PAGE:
The impact of online learning on students

Evidence from Lebanese French University-Erbil




Online Learning, Online Education, International Universities, Students


Online education has been introduced as a tool in the learning process in the majority of international universities worldwide. The term “e-learning” is defined as “any learning that involves using the internet or intranet. In this research, we tried the check the impact of online learning upon the students of Lebanese French University Erbil, Kurdistan region Iraq. The Objectives of the study are multi-folded. Firstly, to evaluate the influence of online learning upon the performance of students and secondly, to test the motivation of online learning towards the students. For this purpose, a detailed questionnaire was developed in order to get the response of the students. The questionnaire was built up and distributed to almost eighty respondents in which we got back a perfect response in complete shape only fifty.  Graph analysis has been used in order to present the response of the respondent. Mix response was recorded in which slightly negative response was in high portion. Furthermore, results showed that 60 % of respondents answered they are not happy with the online learning process and they want to have a traditional learning process that is on campus. Similarly, in each question, an extraordinary negative response toward online learning is recorded such as 76 % respondents said that they are not satisfied with this implementation of online learning. Also, they are facing hurdles and 58 % of people showed their response one of the big challenges toward online learning is a poor internet connection. 60% claimed that the instructor is not helping them to understand this whole process as a tool of online learning. The possible reason that was claimed from respondents are following: (i)This online process is first time they are interacting with,(ii) Lack of training of such online tools for the online learning process, (iii) once any student is facing trouble while this online process less support is available from the department and technical staff of the university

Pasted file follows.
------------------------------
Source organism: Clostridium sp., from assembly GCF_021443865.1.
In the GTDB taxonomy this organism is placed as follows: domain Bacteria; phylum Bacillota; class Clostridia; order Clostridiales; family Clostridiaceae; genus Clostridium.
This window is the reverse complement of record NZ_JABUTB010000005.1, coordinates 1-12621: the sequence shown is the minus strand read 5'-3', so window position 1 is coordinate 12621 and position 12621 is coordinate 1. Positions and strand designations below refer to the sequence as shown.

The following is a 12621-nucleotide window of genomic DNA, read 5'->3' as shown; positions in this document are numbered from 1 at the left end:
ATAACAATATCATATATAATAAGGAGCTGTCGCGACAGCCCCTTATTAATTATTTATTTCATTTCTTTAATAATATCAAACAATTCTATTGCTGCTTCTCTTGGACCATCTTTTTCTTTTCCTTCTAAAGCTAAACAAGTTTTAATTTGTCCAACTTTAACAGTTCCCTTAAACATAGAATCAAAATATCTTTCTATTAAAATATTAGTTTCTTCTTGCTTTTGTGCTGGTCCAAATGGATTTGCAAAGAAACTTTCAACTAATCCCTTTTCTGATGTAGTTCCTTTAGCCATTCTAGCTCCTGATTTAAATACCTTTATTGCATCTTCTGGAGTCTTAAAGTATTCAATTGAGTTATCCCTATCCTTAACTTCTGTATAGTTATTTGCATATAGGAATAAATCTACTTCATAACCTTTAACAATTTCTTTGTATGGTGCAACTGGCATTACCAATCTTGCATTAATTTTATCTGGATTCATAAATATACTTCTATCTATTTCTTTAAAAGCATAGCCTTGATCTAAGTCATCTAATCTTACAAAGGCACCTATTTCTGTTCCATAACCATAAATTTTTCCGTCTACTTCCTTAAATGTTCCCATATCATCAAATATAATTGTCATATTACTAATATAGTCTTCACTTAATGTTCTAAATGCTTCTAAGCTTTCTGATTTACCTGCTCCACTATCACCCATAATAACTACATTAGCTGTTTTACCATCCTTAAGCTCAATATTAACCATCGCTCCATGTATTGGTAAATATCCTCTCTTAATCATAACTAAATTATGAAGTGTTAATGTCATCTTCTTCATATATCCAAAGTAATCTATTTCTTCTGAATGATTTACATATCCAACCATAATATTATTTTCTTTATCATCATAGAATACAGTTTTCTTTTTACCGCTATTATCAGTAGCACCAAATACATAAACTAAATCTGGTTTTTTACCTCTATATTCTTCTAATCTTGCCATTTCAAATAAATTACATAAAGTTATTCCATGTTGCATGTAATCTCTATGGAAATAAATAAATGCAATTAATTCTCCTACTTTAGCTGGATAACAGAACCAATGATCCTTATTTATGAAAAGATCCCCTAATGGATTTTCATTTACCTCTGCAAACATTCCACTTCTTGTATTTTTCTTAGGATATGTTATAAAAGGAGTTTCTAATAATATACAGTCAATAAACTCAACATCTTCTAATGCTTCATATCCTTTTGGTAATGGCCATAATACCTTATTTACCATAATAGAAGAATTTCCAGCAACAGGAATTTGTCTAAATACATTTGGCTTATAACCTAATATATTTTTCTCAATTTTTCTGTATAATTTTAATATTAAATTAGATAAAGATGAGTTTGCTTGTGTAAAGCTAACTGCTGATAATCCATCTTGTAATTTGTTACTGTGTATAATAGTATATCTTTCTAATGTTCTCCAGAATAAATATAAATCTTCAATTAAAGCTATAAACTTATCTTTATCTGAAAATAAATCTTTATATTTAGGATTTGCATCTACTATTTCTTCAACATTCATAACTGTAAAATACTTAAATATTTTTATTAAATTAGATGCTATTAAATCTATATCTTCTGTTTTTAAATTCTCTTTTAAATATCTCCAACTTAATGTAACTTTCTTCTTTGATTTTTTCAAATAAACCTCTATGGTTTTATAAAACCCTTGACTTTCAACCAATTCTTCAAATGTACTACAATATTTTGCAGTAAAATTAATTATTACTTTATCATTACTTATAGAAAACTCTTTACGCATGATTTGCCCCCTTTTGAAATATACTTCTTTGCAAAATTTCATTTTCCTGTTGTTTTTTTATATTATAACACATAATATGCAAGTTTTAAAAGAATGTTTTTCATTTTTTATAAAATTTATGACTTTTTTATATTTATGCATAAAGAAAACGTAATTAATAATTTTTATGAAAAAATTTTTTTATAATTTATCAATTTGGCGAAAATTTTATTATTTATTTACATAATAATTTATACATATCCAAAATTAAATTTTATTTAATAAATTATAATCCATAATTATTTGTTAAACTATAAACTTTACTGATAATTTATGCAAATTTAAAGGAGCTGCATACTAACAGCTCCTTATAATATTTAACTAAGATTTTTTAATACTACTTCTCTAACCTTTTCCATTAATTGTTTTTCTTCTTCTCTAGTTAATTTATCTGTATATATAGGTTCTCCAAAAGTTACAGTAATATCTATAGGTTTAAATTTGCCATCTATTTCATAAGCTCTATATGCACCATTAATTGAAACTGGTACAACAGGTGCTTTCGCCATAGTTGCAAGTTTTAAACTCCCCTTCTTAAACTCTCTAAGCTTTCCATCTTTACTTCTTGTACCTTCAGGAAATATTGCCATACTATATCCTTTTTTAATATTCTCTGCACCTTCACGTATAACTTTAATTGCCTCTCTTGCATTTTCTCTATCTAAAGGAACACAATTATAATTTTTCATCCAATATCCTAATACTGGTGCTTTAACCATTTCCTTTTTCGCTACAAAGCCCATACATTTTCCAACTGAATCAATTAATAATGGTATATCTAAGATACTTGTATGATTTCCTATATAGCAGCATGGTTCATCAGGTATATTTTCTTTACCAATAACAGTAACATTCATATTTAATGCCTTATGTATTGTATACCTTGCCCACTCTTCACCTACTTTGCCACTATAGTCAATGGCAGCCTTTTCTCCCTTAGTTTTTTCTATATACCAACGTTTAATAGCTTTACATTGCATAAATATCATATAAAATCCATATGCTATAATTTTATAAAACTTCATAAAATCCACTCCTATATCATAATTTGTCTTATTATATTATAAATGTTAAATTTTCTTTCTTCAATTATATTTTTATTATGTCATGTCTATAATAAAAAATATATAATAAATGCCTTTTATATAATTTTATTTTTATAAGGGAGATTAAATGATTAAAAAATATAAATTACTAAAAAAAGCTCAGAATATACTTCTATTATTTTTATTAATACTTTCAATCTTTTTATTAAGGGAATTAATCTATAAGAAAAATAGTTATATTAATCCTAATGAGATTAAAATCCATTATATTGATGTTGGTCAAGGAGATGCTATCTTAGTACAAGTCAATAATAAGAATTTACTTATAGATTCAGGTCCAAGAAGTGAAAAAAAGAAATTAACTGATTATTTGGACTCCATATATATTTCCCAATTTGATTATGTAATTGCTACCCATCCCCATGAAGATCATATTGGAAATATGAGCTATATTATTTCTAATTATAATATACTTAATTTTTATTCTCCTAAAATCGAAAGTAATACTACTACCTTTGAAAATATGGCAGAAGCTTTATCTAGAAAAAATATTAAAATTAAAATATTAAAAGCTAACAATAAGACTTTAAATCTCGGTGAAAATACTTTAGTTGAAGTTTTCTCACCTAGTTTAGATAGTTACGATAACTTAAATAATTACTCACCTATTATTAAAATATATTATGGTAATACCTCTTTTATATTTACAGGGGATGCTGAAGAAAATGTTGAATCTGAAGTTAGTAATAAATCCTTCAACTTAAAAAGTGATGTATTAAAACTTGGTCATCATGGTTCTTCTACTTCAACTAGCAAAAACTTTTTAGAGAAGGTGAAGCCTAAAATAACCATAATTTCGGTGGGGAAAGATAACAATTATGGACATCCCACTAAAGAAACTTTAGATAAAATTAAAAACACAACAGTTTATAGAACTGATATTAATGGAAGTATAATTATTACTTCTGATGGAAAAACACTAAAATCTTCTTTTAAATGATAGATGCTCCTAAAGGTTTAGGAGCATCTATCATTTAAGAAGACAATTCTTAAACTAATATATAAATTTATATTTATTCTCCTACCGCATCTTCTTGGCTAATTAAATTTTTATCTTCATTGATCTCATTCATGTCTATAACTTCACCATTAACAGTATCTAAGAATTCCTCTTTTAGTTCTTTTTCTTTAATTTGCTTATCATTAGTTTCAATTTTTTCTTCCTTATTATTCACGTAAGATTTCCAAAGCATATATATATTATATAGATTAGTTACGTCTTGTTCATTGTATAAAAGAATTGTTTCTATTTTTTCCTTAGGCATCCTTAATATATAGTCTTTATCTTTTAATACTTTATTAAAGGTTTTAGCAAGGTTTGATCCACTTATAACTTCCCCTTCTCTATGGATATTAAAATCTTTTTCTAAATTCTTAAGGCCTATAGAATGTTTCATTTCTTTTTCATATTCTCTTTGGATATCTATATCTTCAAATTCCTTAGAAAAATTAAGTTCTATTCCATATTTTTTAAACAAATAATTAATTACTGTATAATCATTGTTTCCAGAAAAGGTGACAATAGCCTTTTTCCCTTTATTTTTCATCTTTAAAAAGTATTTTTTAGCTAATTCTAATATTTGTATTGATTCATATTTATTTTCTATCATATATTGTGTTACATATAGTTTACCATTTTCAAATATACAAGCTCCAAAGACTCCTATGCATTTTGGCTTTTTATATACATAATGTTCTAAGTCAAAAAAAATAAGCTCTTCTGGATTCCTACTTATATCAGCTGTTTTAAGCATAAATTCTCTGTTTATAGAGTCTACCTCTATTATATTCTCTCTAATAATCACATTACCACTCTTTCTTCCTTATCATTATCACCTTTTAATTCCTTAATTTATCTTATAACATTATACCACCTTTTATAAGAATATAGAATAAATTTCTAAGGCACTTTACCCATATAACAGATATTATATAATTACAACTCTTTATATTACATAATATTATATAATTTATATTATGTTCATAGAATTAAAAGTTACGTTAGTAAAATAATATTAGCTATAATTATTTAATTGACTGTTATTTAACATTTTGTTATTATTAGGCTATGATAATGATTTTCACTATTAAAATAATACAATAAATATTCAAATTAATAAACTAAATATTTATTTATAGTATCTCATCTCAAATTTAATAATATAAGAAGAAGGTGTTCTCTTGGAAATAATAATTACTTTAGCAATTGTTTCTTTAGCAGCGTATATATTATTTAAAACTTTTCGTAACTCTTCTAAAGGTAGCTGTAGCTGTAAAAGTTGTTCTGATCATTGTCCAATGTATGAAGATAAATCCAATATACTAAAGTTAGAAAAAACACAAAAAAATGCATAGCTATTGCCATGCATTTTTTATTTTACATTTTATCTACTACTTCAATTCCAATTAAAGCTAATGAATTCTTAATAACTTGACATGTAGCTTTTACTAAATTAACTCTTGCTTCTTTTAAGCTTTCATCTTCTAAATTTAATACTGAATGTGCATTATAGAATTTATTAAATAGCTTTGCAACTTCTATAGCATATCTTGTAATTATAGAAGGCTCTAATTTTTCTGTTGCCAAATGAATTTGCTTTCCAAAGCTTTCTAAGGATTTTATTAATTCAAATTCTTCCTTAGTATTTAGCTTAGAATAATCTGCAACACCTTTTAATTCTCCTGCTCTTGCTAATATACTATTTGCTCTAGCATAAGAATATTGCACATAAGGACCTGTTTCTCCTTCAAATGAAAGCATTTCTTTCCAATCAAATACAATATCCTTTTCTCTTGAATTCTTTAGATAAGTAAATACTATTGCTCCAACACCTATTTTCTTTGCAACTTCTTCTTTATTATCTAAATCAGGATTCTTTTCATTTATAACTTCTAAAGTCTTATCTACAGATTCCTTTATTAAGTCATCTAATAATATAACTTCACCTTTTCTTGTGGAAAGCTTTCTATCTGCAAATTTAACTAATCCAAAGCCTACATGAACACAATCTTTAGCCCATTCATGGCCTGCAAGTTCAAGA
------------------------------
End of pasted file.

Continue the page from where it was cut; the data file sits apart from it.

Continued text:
Discussion Paper 12. Karp, M. M. (2011). Toward a new understanding of non-academic student support: Four mechanisms encouraging positive student outcomes in the community college. (CCRC working paper no. 28, Assessment of Evidence Series) New York, NY: Columbia University, Teachers College, Community College Research Center.

E., & Kalata, K. (2007). A model for enhancing online course development. Innovate, 4(2). Retrievedfrom

Hawkes, M., & Cambre, M. (2000). The cost factor: When is interactive distance education justifiable? Technology Horizons in Education Journal, 28(1), 26–32.

Hawkes, M., & Coldeway, D. O. (2002). An analysis of team vs. faculty-based online course development: Implications for instructional design. Quarterly Review of Distance Education, 3(4), 431–441.

Hixon, E. (2008). Team-based online course development: A case study of collaboration models. Online Journal of Distance Learning Administration, 11(4). Retrieved from

Howell, S. L., Laws, R. D., & Lindsay, N. K. (2004). Reevaluating course completion in distance education. Quarterly Review of Distance Education, 5(4), 243–252.

Hyllegard, D., Heping, D., & Hunter, C. (2008). Why do students leave online courses? Attrition in community college distance learning courses. International Journal of Instructional Media, 35(4), 429–434.

Jaggars, S. S., & Bailey, T. (2010). Effectiveness of fully online courses for college students: Response to a Department of Education meta-analysis. New York, NY: Columbia University, Teachers College, Community College Research Center.